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I'm attempting kaggle.com's digit recognizer competition using Python and scikit-learn.

After removing labels from the training data, I add each row in CSV into a list like this:

for row in csv:
    train_data.append(np.array(np.int64(row)))

I do the same for the test data.

I pre-process this data with PCA in order to perform dimension reduction (and feature extraction?):

def preprocess(train_data, test_data, pca_components=100):
    # convert to matrix
    train_data = np.mat(train_data)

    # reduce both train and test data
    pca = decomposition.PCA(n_components=pca_components).fit(train_data)
    X_train = pca.transform(train_data)
    X_test = pca.transform(test_data)

    return (X_train, X_test)

I then create a kNN classifier and fit it with the X_train data and make predictions using the X_test data.

Using this method I can get around 97% accuracy.

My question is about the dimensionality of the data before and after PCA is performed

What are the dimensions of train_data and X_train?

How does the number of components influence the dimensionality of the output? Are they the same thing?

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The PCA algorithm finds the eigenvectors of the data's covariance matrix. What are eigenvectors? Nobody knows, and nobody cares (just kidding!). What's important is that the first eigenvector is a vector parallel to the direction along which the data has the largest variance (intuitively: spread). The second one denotes the second-best direction in terms of the maximum spread, and so on. Another important fact is that these vectors are orthogonal to each other, so they form a basis.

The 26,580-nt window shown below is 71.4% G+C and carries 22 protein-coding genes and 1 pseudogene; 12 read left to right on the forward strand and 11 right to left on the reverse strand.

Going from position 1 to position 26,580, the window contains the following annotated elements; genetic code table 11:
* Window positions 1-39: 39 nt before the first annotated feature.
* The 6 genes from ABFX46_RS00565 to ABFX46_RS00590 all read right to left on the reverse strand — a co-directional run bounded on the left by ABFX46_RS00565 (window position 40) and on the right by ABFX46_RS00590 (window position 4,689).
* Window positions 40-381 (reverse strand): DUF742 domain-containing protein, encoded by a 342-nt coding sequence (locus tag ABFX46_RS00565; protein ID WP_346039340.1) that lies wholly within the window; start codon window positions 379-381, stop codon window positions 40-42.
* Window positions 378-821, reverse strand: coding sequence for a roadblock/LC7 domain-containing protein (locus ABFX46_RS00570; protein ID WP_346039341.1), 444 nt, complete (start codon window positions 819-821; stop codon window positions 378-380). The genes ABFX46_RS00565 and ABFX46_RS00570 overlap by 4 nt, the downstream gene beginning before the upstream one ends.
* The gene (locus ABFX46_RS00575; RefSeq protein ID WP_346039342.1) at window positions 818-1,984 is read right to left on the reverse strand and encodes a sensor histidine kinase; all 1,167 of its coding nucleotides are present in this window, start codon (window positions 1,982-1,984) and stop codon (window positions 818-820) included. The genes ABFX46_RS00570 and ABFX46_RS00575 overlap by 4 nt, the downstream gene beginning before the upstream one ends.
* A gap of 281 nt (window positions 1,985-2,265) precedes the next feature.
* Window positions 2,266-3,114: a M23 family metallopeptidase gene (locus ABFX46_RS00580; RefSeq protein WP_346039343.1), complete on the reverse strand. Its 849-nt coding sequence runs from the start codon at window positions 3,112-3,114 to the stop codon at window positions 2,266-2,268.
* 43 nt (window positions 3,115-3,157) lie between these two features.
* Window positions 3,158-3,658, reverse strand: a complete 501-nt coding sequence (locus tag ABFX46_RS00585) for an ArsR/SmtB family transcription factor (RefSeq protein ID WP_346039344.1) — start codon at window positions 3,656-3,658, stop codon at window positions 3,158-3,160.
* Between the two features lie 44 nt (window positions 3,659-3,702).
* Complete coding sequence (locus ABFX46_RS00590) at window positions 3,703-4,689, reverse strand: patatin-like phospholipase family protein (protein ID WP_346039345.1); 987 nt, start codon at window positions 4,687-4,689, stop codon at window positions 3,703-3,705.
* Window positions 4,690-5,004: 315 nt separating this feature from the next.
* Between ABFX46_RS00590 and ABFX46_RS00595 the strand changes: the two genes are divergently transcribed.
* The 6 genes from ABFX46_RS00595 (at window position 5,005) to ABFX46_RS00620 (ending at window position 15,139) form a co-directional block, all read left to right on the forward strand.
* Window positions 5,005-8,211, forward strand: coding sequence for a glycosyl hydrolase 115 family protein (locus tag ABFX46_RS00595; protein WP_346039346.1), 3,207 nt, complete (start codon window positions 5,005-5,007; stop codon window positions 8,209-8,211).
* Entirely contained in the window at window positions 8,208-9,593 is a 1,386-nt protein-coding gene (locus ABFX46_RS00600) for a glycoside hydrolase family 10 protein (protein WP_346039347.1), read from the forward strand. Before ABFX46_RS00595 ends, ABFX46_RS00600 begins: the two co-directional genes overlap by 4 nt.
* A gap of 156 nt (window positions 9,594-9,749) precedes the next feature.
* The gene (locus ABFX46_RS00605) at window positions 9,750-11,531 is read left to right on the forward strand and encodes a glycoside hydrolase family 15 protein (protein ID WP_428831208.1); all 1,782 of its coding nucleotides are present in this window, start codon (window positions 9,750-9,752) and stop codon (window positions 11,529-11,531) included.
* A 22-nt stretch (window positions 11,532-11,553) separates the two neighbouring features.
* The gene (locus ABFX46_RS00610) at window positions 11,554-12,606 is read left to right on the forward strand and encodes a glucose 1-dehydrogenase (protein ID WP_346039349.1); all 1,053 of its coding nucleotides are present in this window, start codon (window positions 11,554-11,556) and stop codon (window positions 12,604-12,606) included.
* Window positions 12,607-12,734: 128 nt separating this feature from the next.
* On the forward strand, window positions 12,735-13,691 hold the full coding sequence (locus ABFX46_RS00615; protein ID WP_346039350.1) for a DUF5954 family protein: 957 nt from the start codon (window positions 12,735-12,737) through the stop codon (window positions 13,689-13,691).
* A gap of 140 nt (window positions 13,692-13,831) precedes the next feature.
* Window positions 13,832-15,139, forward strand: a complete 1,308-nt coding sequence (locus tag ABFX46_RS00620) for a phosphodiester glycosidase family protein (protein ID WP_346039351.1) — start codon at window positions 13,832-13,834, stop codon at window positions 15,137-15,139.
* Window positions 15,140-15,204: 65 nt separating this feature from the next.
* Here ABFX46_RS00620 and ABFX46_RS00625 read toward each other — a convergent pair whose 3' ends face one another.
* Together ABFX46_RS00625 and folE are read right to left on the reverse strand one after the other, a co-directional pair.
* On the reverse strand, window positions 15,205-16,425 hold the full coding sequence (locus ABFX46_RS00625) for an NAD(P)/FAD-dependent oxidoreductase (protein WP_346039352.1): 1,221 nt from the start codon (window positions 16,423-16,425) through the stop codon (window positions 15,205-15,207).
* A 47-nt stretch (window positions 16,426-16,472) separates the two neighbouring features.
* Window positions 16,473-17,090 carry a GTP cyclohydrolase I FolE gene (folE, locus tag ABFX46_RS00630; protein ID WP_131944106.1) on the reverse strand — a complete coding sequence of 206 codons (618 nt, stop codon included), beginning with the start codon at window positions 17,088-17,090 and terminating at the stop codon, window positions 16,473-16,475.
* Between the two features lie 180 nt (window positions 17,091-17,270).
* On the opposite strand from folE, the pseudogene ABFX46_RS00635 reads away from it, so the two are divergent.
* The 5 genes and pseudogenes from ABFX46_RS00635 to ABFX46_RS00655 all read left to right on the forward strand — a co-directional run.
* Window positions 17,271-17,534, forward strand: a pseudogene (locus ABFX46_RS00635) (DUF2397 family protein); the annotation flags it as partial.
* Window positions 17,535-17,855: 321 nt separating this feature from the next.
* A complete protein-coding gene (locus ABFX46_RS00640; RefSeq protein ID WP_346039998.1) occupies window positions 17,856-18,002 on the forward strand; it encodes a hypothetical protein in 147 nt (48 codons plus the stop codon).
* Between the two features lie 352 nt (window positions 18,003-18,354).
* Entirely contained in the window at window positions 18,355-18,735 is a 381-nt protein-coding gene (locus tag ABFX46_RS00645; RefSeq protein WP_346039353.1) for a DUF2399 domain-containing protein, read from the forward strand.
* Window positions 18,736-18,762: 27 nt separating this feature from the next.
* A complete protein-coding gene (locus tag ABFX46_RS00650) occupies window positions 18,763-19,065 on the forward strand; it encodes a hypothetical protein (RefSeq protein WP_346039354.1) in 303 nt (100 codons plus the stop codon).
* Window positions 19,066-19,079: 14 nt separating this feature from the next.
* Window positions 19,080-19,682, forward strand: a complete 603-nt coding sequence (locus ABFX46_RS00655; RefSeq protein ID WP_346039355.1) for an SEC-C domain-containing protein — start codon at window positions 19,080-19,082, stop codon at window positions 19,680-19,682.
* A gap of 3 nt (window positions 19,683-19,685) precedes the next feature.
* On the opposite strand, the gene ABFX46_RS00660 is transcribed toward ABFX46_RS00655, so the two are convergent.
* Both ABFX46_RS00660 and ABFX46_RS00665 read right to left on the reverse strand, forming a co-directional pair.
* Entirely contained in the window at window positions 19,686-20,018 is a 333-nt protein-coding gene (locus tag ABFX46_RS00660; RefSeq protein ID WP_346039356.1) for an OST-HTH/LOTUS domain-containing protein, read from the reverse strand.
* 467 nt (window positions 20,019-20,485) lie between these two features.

The pca_components parameter tells the algorithm how many best basis vectors are you interested in. So, if you pass 100 it means you want to get 100 basis vectors that describe (statistician would say: explain) most of the variance of your data.

The transform function transforms (srsly?;)) the data from the original basis to the basis formed by the chosen PCA components (in this example - the first best 100 vectors). You can visualize this as a cloud of points being rotated and having some of its dimensions ignored. As correctly pointed out by Jaime in the comments, this is equivalent of projecting the data onto the new basis.

For the 3D case, if you wanted to get a basis formed of the first 2 eigenvectors, then again, the 3D point cloud would be first rotated, so the most variance would be parallel to the coordinate axes. Then, the axis where the variance is smallest is being discarded, leaving you with 2D data.

So, to answer your question directly: yes, the number of the desired PCA components is the dimensionality of the output data (after the transformation).

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